The new Ethical Standard 2019 places additional restrictions on the services that an external auditor can provide to their audit clients. This includes an outright prohibition on the ability to provide internal audit services. This change will have significant implications within the academies sector, where many firms of external auditors have been providing services akin to internal audit for some time. This Q&A looks at some of the changes required as a result of the new prohibition.
I provide ‘internal scrutiny’ not ‘internal audit’ services, so this prohibition doesn’t apply to me, right?
As I have said on our academies courses and conferences for a number years, it doesn’t matter what you call these services, you need to look at the purpose of them. ‘Internal assurance’, ‘internal scrutiny’, ‘responsible officer’ and all manner of creative naming elements are seen in practice. If the purpose of the assurance provision is not external or the purpose of the firm calling the service something other than internal audit is to circumvent the requirements of the Ethical Standard, then it isn’t going to look ever so sharp from the viewpoint of an objective, reasonable and informed third party. You have to apply the spirit of the Ethical Standard. Circumvention is not what we are here for.
Does the revised scoping of academy trust internal scrutiny requirements make a difference?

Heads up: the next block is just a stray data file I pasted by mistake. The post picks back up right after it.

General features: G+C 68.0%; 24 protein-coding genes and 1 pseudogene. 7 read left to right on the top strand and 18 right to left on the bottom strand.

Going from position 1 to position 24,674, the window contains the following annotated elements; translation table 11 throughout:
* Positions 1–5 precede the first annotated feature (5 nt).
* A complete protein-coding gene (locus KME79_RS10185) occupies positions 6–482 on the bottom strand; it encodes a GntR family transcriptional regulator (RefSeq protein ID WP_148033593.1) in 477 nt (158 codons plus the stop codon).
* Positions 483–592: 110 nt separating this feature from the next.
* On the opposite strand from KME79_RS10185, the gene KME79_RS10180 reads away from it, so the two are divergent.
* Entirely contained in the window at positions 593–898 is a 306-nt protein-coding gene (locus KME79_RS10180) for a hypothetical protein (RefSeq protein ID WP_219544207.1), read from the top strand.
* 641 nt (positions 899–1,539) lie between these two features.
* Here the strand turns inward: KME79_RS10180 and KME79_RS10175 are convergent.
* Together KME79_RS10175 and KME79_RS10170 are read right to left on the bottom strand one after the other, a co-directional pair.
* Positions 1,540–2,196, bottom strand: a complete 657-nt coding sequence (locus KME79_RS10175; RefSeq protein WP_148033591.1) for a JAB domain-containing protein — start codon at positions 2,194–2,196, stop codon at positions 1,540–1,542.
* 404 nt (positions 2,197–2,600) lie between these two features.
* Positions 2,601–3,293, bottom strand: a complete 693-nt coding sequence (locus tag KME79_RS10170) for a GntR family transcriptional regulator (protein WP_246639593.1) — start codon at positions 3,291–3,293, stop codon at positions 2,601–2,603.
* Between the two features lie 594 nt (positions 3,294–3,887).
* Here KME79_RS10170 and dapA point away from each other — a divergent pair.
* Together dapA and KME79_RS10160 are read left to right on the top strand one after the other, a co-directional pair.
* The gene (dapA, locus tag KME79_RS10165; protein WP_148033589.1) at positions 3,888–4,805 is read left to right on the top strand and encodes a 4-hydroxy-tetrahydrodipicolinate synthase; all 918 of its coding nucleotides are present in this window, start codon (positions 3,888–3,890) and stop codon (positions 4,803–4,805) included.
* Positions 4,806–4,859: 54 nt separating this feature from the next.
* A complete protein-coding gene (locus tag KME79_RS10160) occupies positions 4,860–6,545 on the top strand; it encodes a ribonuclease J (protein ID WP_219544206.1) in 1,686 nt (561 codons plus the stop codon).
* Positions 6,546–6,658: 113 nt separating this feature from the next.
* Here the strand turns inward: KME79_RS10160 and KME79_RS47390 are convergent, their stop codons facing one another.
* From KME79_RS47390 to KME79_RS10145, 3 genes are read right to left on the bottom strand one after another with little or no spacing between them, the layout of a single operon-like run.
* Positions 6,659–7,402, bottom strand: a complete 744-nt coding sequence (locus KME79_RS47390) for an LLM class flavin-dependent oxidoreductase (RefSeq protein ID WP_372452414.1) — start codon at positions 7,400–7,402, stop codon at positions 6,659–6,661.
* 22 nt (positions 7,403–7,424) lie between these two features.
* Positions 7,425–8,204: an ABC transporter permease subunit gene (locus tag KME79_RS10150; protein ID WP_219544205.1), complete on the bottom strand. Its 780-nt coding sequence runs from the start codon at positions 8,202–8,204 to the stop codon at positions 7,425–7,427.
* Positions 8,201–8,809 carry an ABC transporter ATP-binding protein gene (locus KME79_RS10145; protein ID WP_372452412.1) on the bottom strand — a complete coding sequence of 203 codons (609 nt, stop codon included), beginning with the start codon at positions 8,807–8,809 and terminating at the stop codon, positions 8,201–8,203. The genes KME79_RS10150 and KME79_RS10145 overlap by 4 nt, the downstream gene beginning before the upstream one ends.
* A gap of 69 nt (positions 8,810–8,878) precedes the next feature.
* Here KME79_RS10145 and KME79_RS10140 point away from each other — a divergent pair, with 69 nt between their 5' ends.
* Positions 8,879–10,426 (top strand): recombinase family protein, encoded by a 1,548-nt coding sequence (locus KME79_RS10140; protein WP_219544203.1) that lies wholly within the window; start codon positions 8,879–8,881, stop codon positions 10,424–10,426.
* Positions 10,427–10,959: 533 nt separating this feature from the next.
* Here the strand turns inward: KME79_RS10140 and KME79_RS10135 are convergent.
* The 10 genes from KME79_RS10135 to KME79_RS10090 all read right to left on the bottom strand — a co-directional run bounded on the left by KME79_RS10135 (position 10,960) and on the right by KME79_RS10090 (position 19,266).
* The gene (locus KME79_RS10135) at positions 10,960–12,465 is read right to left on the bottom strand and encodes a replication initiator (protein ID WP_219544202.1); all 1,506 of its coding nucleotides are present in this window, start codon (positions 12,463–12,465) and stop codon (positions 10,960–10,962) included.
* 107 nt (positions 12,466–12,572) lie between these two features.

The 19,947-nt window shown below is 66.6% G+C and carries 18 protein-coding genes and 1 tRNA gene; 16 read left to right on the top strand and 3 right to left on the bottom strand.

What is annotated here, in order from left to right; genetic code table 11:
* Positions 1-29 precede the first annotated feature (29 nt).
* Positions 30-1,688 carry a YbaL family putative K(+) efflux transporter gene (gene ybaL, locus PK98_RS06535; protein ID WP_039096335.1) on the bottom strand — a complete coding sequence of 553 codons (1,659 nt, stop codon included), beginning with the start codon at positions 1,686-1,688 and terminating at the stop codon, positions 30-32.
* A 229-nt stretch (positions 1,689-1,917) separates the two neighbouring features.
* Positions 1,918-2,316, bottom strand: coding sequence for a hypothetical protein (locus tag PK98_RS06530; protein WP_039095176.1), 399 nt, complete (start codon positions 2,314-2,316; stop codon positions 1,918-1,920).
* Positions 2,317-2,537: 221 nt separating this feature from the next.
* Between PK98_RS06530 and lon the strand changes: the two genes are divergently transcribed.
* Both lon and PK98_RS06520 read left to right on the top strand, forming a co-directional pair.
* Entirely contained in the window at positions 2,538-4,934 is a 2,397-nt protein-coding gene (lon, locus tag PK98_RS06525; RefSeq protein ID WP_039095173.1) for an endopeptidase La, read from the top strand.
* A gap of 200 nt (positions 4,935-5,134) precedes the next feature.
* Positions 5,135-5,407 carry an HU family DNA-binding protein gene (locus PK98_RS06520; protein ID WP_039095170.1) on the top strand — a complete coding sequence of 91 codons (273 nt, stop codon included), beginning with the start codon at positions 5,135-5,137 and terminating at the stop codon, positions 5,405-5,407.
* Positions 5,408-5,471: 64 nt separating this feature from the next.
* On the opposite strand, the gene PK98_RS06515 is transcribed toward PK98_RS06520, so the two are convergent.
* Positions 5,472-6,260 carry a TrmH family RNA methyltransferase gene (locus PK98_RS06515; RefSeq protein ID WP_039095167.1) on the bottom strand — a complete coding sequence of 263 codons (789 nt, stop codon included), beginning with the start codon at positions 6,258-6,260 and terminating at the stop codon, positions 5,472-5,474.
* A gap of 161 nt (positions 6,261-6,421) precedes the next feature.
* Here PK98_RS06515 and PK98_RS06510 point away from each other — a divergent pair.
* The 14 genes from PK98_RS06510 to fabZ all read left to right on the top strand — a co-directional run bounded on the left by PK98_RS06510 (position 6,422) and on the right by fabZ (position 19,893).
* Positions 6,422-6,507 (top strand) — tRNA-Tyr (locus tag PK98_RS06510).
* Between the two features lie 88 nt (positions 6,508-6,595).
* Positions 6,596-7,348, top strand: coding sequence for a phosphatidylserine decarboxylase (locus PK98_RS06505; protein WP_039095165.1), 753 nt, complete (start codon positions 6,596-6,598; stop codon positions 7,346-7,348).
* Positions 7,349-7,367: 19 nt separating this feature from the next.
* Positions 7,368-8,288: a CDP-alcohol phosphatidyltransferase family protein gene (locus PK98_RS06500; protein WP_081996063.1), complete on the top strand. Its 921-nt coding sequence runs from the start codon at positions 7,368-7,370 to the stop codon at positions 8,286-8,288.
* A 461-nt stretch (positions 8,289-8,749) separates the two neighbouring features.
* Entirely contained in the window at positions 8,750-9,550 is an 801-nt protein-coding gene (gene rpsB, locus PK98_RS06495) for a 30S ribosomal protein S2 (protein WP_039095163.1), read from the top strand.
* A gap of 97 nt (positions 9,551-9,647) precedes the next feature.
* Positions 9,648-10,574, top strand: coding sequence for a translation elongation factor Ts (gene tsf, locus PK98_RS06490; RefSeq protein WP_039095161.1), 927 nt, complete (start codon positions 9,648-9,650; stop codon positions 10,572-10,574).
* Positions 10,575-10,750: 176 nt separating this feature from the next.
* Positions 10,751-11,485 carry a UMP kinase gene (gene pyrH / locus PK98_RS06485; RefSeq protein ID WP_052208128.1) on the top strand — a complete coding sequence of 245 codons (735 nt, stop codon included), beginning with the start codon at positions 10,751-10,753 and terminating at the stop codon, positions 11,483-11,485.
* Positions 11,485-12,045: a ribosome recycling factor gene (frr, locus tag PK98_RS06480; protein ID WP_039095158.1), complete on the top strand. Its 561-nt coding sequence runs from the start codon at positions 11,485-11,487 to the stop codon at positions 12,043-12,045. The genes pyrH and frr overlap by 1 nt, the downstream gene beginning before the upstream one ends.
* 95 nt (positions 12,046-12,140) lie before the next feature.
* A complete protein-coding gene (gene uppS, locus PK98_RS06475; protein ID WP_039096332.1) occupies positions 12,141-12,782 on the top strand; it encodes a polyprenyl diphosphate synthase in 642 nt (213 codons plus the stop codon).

Changes made to the Academies Financial Handbook back in 2019 around the scope of required internal scrutiny work make it far more difficult to argue that what is being provided, as a whole, doesn’t fall into the Ethical Standard definition of ‘internal audit services’.
Unlike the conditional prohibition in Ethical Standard 2016 which talked about placing a significant degree of reliance on the internal audit work or taking the role of management, the Ethical Standard 2019 completely prohibits the provision of internal audit services.
When do these changes take effect?
The new prohibition takes effect for audits of financial statements with periods commencing on or after 15 March 2020. In the context of the academies sector, this essentially means that an external auditor providing internal audit services will need to have resigned from one or the other role by 1 September 2020.
There are some transitional rules, but they rarely apply, so we’ll leave them alone here.